Salut! has become, more than anything, a repository for my articles in The National* and elsewhere, with occasional input from guest writers - Bill Taylor promises another of his exhilarating Not a Native New Yorker pieces soon - but less material that is exclusive to this site. You need only to look at the visits-to-site statistics to see why this is the case. Only when I pick a subject that has niche interest, and promote it accordingly, do the numbers encourage me to go beyond reproduction of published articles to a broader approach. This one, an instalment of my column about words dealing with one important aspect of the Paris attacks, speaks for itself ...
A snarling gunman, rifle by his side, clenches his left fist. “Me, I’m a true Muslim,” he declares. “Not at all,” a small boy replies, “just a true murderer.”
The simple imagery and words, conveying the profound truth of Islam’s rejection of terrorist self-justification, are found in one of a series of cartoons published by Mon Quotidien, a daily French newspaper for children, since ISIL’s Paris shootings and bombings.
The publication is one of three aimed at different age groups between six and 17. These newspapers – Le Petit Quotidien (for those aged six to 10), Mon Quotiden (10-14) and L’Actu (14-17) – have used many images and thousands of words to explain the horrific atrocities, and also the French values seen to be under attack.
It is a painful but necessary initiative. A desire to preserve the innocence of childhood is natural but even young minds need to be aware when terrible loss of life is inflicted, whether the victims are in France, Lebanon or other countries scarred by terrorism and war.
Among education and child psychology specialists, there is broad approval for adults talking to children about tragic events. Cool, measured terms are essential, the approach varied to take account of age and individual sensibilities. Sensationalist language and shocking pictures are to be avoided. The task is delicate whatever care is taken, but parents and teachers should realise that even small children will usually find out about major incidents.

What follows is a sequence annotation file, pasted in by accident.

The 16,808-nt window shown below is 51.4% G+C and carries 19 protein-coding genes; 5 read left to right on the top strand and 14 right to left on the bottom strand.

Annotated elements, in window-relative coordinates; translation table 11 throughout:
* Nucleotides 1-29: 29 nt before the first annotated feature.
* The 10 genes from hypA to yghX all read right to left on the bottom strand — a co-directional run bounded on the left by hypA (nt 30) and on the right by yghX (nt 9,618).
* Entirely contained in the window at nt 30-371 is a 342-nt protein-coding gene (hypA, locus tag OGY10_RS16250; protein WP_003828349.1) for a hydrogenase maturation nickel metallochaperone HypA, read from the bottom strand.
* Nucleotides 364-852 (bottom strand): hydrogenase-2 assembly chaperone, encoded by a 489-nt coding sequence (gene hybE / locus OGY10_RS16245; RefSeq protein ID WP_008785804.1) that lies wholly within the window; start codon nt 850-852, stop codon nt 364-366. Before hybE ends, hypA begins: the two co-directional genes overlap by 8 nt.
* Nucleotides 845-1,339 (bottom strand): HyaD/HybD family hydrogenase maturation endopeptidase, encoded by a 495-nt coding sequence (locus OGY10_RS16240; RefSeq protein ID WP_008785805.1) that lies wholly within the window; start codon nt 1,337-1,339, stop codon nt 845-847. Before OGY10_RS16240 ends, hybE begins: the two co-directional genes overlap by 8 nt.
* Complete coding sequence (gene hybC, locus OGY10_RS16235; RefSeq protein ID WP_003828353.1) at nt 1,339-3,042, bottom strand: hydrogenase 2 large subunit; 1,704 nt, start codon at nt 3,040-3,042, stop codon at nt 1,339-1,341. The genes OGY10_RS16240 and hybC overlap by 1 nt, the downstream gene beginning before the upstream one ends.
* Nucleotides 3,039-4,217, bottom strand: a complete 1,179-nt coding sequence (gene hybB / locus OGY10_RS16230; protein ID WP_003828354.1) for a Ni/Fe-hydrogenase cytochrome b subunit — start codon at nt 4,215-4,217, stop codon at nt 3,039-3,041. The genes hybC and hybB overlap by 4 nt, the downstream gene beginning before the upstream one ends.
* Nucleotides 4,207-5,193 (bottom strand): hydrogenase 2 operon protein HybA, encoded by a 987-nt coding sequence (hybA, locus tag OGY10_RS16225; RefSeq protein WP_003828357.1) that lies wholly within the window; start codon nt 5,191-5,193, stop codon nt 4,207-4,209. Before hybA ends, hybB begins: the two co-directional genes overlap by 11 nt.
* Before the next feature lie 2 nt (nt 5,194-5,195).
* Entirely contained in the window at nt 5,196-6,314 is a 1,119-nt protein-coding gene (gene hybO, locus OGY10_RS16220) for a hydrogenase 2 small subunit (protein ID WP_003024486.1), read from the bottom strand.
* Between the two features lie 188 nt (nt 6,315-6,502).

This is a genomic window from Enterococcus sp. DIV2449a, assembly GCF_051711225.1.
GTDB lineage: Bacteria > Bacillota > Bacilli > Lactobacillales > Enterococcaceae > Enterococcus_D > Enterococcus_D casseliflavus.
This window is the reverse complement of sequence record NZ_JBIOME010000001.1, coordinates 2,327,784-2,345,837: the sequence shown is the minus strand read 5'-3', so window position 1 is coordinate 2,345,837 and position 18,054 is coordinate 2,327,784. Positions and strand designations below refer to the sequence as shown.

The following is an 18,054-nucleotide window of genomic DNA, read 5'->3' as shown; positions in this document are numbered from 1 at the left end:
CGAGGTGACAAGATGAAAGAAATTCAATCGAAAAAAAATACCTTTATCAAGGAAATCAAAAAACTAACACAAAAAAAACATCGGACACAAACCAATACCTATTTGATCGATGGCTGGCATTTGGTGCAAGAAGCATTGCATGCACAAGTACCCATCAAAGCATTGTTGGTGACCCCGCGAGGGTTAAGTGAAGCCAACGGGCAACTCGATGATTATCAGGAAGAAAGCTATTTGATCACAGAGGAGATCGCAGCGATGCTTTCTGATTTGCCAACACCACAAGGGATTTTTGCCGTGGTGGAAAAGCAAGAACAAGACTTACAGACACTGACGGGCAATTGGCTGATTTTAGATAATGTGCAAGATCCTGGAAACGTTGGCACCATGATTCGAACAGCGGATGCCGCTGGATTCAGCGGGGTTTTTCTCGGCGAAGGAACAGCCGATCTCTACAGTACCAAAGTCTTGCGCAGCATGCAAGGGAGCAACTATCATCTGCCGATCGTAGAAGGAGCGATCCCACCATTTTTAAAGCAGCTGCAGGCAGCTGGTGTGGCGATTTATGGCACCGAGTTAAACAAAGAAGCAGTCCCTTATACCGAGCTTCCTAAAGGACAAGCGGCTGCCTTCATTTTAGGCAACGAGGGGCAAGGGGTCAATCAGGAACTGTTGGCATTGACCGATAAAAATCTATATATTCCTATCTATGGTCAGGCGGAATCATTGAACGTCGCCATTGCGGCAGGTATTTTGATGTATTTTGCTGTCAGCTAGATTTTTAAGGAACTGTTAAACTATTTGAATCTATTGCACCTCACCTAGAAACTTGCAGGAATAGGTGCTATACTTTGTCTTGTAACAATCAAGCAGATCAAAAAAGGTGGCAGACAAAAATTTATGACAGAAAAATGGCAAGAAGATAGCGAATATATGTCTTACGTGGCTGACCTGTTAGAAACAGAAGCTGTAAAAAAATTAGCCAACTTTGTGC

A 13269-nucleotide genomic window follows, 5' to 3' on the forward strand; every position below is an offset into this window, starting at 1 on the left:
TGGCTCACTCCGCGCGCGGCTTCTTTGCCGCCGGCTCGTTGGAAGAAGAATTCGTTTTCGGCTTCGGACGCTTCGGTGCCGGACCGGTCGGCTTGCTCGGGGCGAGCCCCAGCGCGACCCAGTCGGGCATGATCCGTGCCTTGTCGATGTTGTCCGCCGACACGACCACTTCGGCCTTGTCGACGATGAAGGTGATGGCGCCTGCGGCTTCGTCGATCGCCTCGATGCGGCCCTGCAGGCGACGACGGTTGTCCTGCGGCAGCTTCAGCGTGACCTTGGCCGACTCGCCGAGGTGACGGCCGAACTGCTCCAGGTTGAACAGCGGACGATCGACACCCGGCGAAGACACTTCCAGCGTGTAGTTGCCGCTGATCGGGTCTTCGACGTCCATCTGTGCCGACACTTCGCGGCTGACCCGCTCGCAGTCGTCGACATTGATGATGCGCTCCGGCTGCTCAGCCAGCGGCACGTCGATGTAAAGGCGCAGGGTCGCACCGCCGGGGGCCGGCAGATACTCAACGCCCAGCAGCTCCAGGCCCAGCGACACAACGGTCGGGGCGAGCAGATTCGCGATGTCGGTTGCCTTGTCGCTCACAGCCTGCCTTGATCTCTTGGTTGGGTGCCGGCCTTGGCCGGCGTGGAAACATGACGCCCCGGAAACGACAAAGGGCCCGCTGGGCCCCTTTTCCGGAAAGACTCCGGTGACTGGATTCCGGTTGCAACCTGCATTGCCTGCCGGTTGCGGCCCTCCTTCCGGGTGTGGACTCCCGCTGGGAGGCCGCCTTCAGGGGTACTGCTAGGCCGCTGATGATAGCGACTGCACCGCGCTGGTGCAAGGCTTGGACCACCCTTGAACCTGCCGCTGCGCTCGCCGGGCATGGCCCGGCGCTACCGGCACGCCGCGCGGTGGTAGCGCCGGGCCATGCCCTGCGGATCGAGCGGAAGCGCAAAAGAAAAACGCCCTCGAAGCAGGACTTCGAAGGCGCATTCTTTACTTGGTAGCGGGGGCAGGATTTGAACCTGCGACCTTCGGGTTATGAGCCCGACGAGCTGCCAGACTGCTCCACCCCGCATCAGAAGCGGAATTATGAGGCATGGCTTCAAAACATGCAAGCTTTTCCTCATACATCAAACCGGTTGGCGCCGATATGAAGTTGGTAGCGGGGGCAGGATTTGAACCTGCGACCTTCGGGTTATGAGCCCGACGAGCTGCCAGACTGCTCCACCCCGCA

“Do not assume your children live in a bubble where the radio, television, internet and playground do not exist,” says Francois Dufour, editor-in-chief of the newspapers. When he said children should be encouraged to pose their own questions, his young readers responded. Why are the terrorists targeting France? Why do they kill themselves, too? Is it normal to be afraid? Why does religion make people do horrible things?
Since France has Europe’s largest Muslim population, the final question in that condensed list is a tricky one.
A few Muslim parents have protested that Dufour’s coverage falls into the very trap it seeks to avoid. Being devout, they remind him, “doesn't make us terrorists”.
As it happens, Dufour agrees. “Do not confuse the religion of Muslims, the strict interpretations of its rules and a wish to impose your ideas by violence and terror,” he says. But he took the criticism to heart and encouraged young Muslims to share their thoughts and experiences.
The impact on these children is disheartening. Le Petit Quotidien quotes nine-year-old Ayman, understandably distressed when, on his first day back at school after November 13, some classmates treated him “like a terrorist”. His teacher wisely took time to lecture the class on the distinction between faith and violence.
Among 14 Muslim teenagers quoted by L’Actu, some raised discrimination and the feeling of being seen as worthless in French society – factors extremists happily exploit. In ensuring these views are also heard, the newspapers have performed a valuable service.
More than 600,000 people have downloaded online versions of the special editions. Printed copies have been sent to 140,000 subscribers and there is warm praise from teachers for keeping children properly informed, answering their perceptive questions and understanding their fears.
Cartoons have, of course, been known to cause real offence to Muslims. But in the gentle style of those selected for the children’s newspapers, strong messages are communicated with dignity.
On the front page of one issue of Mon Quotidien, two children are shown walking to school. The girl says: “The terrorists say they’re Muslims like us.” The boy corrects her: “Impossible. If they were Muslims, they wouldn’t be terrorists.”
* This is an instalment of my regular column about words which appears in The National, Abu Dhadi. My work for that newspaper - not all, but some of it - is reproduced with the editor's consent